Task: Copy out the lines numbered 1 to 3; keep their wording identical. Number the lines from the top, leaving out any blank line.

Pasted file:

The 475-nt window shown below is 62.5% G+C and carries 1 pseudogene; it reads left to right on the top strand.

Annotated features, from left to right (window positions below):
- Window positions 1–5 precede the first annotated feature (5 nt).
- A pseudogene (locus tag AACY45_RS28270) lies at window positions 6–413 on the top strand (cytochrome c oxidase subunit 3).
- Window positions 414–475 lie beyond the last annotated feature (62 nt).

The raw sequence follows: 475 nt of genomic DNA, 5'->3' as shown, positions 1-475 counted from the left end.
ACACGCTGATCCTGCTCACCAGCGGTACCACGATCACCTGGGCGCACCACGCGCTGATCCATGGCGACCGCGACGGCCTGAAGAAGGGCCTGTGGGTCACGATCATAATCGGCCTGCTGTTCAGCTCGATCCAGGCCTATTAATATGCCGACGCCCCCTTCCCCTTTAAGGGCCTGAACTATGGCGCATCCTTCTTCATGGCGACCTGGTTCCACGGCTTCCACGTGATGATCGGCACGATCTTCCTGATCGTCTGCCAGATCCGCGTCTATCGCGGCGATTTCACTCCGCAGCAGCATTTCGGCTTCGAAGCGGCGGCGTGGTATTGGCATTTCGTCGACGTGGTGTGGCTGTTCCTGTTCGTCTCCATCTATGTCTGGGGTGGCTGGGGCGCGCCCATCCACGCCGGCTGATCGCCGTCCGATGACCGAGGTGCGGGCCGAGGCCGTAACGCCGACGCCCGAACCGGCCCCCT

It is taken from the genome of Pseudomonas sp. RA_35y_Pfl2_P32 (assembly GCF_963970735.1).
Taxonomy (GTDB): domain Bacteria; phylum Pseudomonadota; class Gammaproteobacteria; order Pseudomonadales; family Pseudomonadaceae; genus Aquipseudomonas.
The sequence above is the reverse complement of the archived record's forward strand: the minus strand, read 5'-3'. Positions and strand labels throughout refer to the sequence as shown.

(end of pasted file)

The 475-nt window shown below is 62.5% G+C and carries 1 pseudogene; it reads left to right on the top strand.

Annotated features, from left to right (window positions below):
- Window positions 1–5 precede the first annotated feature (5 nt).